Medicare auditors found the government overpaid the plans hundreds of millions of dollars but in 2013 opted to scrap such reviews, the Center for Public Integrity writes. Meanwhile, Modern Healthcare looks at Medicare's difficult job in dealing with safety failures.

Center for Public Integrity: Health Insurers Have Their Way With Regulators
Four years ago, Medicare auditors came to an alarming conclusion: the federal government shouldn’t have paid a half-dozen insurance plans hundreds of millions of dollars to treat seniors in especially poor health. ... It took years for the Department of Health and Human Services (HHS) inspector general to publish those findings, and government officials have yet to pry back more than a tiny fraction of the disputed money, the Center for Public Integrity has learned. And despite the bundle of taxpayer dollars on the line, the HHS inspector general didn't do any more audits, and decided in 2013 to scrap similar future reviews as part of a budget cut (Schulte, 6/9).

Modern Healthcare: Cleveland Clinic Cases Highlight Safety Oversight Flaws
Nearly four years ago, government inspectors investigating a complaint by retired Air Force Col. David Antoon threatened to cut off Cleveland Clinic from receiving Medicare payments after being stonewalled by hospital officials. The Vietnam combat veteran had accused the hospital of failing to fully investigate his charge that someone other than his authorized surgeon had performed prostate cancer surgery and left him gravely injured. Hospital officials refused to show the inspectors all of the notes in Antoon's complaint file, and the doctor who claimed to have done the procedure declined to talk to surveyors .... Antoon, a commercial 747 pilot in civilian life until the operation left him incontinent, is baffled that medicine has no organization like the National Transportation Safety Board to address safety failures (Carlson, 6/7).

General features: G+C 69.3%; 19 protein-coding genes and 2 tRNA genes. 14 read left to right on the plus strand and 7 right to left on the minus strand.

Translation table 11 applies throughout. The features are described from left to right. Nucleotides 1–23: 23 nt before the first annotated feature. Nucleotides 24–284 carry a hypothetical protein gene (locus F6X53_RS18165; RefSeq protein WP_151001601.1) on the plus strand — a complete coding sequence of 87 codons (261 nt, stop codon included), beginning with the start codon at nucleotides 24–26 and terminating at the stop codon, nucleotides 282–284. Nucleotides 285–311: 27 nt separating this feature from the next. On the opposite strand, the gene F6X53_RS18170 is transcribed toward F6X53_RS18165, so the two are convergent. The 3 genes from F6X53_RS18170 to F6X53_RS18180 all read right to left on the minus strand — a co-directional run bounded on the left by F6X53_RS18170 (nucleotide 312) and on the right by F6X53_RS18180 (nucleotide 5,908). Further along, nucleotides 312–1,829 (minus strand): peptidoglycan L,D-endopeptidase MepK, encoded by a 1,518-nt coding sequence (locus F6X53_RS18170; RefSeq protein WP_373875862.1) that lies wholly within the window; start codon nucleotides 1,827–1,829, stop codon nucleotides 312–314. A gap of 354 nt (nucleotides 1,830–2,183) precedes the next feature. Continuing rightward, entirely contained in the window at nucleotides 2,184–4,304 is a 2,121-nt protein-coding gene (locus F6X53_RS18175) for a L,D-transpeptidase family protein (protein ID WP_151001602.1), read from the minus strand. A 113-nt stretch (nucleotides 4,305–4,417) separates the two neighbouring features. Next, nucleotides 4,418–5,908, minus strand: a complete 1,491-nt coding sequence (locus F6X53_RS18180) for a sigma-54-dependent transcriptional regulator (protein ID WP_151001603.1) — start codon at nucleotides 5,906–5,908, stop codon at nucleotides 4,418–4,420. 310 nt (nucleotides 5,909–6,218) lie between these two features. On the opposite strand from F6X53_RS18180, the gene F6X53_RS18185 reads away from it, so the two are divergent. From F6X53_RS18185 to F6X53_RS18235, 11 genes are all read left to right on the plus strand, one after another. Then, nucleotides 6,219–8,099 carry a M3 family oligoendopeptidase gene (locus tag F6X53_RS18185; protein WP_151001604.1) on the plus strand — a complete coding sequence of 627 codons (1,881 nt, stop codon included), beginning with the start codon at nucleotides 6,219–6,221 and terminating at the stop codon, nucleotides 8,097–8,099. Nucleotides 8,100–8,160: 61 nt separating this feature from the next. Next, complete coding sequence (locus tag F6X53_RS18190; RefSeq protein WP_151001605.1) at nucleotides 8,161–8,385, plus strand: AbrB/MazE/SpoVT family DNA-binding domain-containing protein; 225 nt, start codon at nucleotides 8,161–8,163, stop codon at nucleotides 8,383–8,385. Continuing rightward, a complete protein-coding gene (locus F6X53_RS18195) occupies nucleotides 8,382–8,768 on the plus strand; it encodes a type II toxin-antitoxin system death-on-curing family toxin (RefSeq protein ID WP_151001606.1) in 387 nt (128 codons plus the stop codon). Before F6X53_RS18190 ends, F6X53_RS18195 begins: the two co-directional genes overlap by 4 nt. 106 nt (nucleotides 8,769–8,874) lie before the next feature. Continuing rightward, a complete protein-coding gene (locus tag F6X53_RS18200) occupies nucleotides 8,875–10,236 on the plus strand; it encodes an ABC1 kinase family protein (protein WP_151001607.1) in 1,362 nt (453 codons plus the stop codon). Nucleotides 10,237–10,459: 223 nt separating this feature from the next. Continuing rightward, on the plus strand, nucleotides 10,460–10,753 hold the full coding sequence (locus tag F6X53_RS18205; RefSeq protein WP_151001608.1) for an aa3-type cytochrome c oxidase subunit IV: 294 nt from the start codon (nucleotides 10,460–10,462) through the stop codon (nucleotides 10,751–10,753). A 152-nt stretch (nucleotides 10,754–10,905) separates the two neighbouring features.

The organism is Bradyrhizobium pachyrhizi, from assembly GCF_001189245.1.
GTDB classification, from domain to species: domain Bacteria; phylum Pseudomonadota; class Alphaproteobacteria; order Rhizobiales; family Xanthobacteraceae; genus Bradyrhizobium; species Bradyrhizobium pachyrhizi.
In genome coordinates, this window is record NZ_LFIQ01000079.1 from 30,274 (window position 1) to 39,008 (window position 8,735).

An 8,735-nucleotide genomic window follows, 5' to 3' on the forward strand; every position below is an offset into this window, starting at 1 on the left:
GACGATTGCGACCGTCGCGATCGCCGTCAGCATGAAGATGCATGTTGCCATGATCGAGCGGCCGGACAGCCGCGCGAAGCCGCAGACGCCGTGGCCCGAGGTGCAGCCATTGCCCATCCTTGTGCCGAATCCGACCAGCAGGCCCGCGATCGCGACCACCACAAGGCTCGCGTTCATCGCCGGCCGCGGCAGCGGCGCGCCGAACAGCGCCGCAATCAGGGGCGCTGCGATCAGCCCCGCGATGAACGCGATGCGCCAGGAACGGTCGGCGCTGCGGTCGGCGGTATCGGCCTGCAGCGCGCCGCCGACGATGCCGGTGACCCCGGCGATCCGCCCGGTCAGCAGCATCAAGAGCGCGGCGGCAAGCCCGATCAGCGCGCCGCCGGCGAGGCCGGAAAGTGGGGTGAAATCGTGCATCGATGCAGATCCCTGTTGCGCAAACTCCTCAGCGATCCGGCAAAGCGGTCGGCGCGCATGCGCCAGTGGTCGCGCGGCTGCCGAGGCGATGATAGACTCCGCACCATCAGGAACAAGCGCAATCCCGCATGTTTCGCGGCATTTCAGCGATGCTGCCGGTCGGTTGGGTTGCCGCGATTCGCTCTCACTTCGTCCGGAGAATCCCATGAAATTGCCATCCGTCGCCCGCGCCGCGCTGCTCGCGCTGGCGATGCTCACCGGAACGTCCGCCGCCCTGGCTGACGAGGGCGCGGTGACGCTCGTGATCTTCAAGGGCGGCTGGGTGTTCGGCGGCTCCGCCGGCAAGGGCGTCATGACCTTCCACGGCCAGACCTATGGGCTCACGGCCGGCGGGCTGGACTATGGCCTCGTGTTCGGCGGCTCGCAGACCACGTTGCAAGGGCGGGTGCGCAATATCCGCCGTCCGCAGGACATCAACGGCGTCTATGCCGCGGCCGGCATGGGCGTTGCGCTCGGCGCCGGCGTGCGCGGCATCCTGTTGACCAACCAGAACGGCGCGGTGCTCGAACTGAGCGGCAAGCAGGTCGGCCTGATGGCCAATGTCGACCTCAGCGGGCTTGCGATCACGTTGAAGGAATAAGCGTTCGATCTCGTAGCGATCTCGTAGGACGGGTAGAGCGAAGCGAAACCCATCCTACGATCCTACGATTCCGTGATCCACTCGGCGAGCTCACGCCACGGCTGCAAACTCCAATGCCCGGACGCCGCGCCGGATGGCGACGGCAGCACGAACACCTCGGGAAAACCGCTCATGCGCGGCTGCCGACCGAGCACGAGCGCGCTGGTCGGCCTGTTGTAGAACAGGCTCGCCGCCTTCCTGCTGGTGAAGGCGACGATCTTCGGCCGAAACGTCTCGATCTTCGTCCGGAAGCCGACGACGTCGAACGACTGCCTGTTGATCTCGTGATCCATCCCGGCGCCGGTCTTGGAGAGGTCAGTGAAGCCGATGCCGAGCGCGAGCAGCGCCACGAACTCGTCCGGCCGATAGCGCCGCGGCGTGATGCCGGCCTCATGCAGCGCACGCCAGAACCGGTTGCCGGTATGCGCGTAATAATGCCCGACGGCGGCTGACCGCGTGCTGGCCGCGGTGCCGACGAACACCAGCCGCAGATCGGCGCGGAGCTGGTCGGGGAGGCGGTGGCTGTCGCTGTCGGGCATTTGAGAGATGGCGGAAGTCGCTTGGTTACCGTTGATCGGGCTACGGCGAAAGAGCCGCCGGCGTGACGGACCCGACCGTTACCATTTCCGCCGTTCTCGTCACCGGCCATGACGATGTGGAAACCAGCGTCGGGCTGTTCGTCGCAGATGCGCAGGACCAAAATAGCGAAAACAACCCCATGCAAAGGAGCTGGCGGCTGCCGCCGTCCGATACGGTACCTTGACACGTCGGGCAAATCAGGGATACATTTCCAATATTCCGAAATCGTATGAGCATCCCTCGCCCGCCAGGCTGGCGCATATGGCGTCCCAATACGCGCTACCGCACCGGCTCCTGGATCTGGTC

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State Watch

State Highlights: Improving Chronic Care In Las Vegas; Standoff Over N.C. Medicaid

A selection of health policy stories from Arizona, Georgia, Massachusetts, Missouri, Nevada, North Carolina, Ohio, Oregon, Texas and Washington

Los Angeles Times: Unequal Treatment: Las Vegas Tries New Tactic To Improve City's Notorious Healthcare
Now, Las Vegas is emerging as a test of how much a community can improve chronically poor health by expanding insurance coverage and using models of medical care pioneered in healthier places. "We are a prime example of what people see as problematic about the American healthcare system," said Larry Matheis, the former longtime head of the Nevada State Medical Assn. "That makes a lot of the ideas in health reform very attractive. … The challenge is going to be figuring out how to make it all work" (Levey, 6/7).

WRAL: NC Leaders Still At Odds Over Future Of Costly Medicaid Program
State Senate leaders don't just dislike Gov. Pat McCrory's plan to remake the Medicaid health insurance program for the poor and disabled. Their budget would legally bar the Department of Health and Human Services from working on it anymore (Binker, 6/8). 

North Carolina Health News: How Do You Solve A Problem Like Medicaid?
Leaders at the state’s Department of Health and Human Services believe they have a good idea in their Medicaid reform plan. And they’re sticking to their guns, despite the displeasure of the North Carolina Senate (Hoban, 6/9).